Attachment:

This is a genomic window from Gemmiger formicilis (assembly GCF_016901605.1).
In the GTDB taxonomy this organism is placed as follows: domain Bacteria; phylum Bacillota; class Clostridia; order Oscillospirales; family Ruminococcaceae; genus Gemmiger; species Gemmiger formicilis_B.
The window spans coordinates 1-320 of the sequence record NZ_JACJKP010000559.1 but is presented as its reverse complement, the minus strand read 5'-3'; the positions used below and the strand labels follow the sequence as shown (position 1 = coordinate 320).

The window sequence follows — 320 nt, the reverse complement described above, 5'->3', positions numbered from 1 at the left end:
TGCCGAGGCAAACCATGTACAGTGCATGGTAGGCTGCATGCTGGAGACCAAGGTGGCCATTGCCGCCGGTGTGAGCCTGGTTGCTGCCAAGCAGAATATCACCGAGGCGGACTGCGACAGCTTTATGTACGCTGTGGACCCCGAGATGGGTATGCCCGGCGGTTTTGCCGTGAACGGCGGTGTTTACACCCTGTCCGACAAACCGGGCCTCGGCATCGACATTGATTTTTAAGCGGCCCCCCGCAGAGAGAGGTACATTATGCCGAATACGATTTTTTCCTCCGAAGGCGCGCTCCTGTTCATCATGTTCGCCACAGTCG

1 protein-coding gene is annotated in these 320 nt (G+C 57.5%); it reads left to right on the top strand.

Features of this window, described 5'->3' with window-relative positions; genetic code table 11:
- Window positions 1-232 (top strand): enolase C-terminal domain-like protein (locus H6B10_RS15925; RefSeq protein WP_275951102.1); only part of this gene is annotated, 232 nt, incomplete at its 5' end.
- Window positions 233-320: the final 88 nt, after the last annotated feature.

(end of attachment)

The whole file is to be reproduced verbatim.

This is a genomic window from Gemmiger formicilis (assembly GCF_016901605.1).
In the GTDB taxonomy this organism is placed as follows: domain Bacteria; phylum Bacillota; class Clostridia; order Oscillospirales; family Ruminococcaceae; genus Gemmiger; species Gemmiger formicilis_B.
The window spans coordinates 1-320 of the sequence record NZ_JACJKP010000559.1 but is presented as its reverse complement, the minus strand read 5'-3'; the positions used below and the strand labels follow the sequence as shown (position 1 = coordinate 320).

The window sequence follows — 320 nt, the reverse complement described above, 5'->3', positions numbered from 1 at the left end:
TGCCGAGGCAAACCATGTACAGTGCATGGTAGGCTGCATGCTGGAGACCAAGGTGGCCATTGCCGCCGGTGTGAGCCTGGTTGCTGCCAAGCAGAATATCACCGAGGCGGACTGCGACAGCTTTATGTACGCTGTGGACCCCGAGATGGGTATGCCCGGCGGTTTTGCCGTGAACGGCGGTGTTTACACCCTGTCCGACAAACCGGGCCTCGGCATCGACATTGATTTTTAAGCGGCCCCCCGCAGAGAGAGGTACATTATGCCGAATACGATTTTTTCCTCCGAAGGCGCGCTCCTGTTCATCATGTTCGCCACAGTCG

1 protein-coding gene is annotated in these 320 nt (G+C 57.5%); it reads left to right on the top strand.

Features of this window, described 5'->3' with window-relative positions; genetic code table 11:
- Window positions 1-232 (top strand): enolase C-terminal domain-like protein (locus H6B10_RS15925; RefSeq protein WP_275951102.1); only part of this gene is annotated, 232 nt, incomplete at its 5' end.
- Window positions 233-320: the final 88 nt, after the last annotated feature.